Writer Beware shines light where it’s most needed!
If you don’t follow @victoriastrauss and Writer Beware, you should. Here’s another example: For all of us who sometimes send our work off to writing contests or writing awards competitions, how to tell if we’re falling for a scam. Strauss identifies the components of “awards profiteering” in which the main purpose of the “award” is to make money for the people offering it. Here’s an example of scary language in the writing contest submission guidelines of one contest—what you must agree to if you enter—analyzed in depth, with responses from the contest sponsor.
Writer Beware, indeed.
Thanks to Chris for this piece from Jane Friedman’s blog. It says some things that are always good to hear. For example, that you didn’t get that agent doesn’t mean your writing is no good. . . . Take heart!
Chris The Story Reading Ape's Blog
on Jane Friedman site:
Almost anyone who has spent time in the query trenches knows how challenging it is to capture the attention of a literary agent.
Most agents, even new agents eager to build their client list, pass on over 90 percent of the queries they receive. In some cases, the reason is obvious: The agent doesn’t represent the writer’s genre; the writer has written a synopsis rather than a query letter; the agent isn’t accepting queries, at all.
In other cases, the writer might be doing everything right—researching agents, following submission guidelines, querying only once they have a polished manuscript—but still experience radio silence. Or, maybe they are receiving requests for pages, or feedback from the agent along with the opportunity to resubmit, but an offer of representation just isn’t coming through. If the writing is good or at least shows potential—how else would they have come this…
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Absolutely vital information for readers and authors alike. I found this through Chris the Story Reading Ape, to whom I am ever grateful for all the good posts he shares.
A while back, alerted by various sources, I learned that my books were turning up on “free download” sites.* Some of these sites had their own “takedown” screens, but using those led only to cryptic error messages. Takedown notices I sent independently received no response. In most cases, there were no contact options or claims of ownership. No way to actually assign responsibility for the thefts.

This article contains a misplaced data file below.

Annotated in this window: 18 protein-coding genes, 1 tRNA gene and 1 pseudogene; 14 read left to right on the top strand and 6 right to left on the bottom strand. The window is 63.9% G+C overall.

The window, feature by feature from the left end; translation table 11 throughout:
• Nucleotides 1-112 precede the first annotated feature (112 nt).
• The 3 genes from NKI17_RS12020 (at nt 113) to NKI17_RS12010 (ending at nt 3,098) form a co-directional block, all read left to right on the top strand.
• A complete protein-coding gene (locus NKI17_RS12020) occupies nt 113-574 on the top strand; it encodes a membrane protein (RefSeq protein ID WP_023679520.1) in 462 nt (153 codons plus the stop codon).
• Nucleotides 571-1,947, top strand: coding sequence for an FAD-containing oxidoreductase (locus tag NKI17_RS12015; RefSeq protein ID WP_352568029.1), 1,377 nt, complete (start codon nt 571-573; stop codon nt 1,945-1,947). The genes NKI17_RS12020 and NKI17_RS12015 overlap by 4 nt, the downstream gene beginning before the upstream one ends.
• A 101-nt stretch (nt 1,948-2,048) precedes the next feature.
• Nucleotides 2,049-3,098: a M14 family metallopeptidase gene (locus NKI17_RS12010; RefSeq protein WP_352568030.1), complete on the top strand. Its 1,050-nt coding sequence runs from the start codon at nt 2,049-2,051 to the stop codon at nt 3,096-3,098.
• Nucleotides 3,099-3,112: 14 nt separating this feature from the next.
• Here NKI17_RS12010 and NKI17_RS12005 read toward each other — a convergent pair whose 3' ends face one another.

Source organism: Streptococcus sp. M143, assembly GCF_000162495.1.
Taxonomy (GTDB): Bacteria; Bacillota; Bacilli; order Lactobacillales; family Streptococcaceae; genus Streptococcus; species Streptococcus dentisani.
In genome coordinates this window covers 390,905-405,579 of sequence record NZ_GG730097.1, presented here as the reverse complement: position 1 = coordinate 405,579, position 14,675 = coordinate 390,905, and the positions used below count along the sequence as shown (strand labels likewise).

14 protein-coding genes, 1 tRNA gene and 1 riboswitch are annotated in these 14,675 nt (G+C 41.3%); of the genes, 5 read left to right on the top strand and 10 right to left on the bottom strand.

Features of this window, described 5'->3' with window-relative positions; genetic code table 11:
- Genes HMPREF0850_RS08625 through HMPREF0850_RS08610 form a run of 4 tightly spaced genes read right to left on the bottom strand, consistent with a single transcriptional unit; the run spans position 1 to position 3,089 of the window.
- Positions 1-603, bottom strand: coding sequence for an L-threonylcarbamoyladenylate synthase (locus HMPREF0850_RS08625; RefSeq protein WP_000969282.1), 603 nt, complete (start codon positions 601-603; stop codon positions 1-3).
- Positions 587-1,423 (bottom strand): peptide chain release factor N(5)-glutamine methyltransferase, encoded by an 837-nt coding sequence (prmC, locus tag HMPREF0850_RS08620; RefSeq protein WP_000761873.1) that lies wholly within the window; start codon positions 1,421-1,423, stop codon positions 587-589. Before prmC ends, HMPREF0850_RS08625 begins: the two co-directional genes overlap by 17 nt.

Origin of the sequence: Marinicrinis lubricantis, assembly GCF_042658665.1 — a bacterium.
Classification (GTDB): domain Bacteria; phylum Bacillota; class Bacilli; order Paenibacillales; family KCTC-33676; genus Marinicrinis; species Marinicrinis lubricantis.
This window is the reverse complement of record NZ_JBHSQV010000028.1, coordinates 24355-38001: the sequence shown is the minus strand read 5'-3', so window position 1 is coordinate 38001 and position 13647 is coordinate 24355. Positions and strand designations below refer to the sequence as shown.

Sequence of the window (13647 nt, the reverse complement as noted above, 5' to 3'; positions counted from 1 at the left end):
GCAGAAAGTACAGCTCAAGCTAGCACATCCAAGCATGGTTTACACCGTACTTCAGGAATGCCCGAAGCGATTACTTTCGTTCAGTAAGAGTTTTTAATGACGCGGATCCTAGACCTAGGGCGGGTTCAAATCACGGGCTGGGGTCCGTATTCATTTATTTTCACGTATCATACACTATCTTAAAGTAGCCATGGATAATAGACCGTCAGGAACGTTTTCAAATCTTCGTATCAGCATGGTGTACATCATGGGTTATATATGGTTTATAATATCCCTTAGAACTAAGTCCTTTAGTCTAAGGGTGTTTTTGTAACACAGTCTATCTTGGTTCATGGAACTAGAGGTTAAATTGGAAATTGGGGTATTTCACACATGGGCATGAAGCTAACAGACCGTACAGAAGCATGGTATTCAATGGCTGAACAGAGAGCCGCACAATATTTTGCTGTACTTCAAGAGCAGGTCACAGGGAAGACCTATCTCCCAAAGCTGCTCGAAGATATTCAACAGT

Bottom line: I decided I didn’t have time to hunt down all those thieves.
So, for me, as Suzan Tisdale points out, the burden is on readers and purchasers. Now that you know, beware.**
You might also be doing yourself a favor by avoiding these sites. How often do you click on a link to a dishonest service without just the slightest apprehension that you may be inviting an invasion of your own space?
*I did learn that a legitimate site can, in fact, post your books for free if they do so in formats for readers with access issues. See this thread about the Marrakesh Treaty from last year. These posts will also link you to the Digital Millennium Copyright Act (DMCA) notice disseminated by Science Fiction & Fantasy Writers of America and shared by Victoria Strauss of Writer Beware. Strauss lays out her own struggles to have pirated books taken down.
**And if you MUST download a free book from a pirate site, at least leave the author a nice review at Goodreads or Amazon!
The Cheeky Wench
“How do I know if I’m on a legitimate book site?”
You’d be surprised the number of times I get asked that question. As in at least five times a day. I get asked lots of questions every day as it pertains to books and audiobooks. So, I decided to put together this handy guide for those individuals who are ‘uncertain’ if they’re on a legitimate book site or not.
Q: How can I tell if I’m on a book pirating site?
A: You might be on an illegal ebook downloading site (AKA book pirating site) if all the books are free. That is your first give away. No legitimate book vendor has 100% free books. The only exception is your local library’s website. Other than that, if every book is FREE then you’re not in the right place. You’re in the wrong place. As in ‘you’re on an…
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Are you considering traditional book publishing? Do you have a contract in hand but haven’t signed yet? Did you work with an editor? Then beware.
Victoria Strauss at Writer Beware has another warning for you—and for those of you considering self-publishing your out-of-print books.
Check out the contract language from these publishers claiming that, once your book manuscript has been edited for publication, you can’t claim that version as yours anymore. Not even if you’ve gotten your rights back. Some of these seem to say you can’t republish.
Thanks for about the thousandth time to Victoria Strauss and Writer Beware for keeping abreast of these publishing-contract traps.
Share if you’ve had a publisher (or an editor) claim that once your manuscript has been edited, it’s no longer your book!
Filed under Amazon Kindle Direct Publishing, business of writing, Copyright, Editing, indie publishing, novels, Publishing, publishing contracts, reversion of rights clauses, Self-publishing, small presses, Working with editors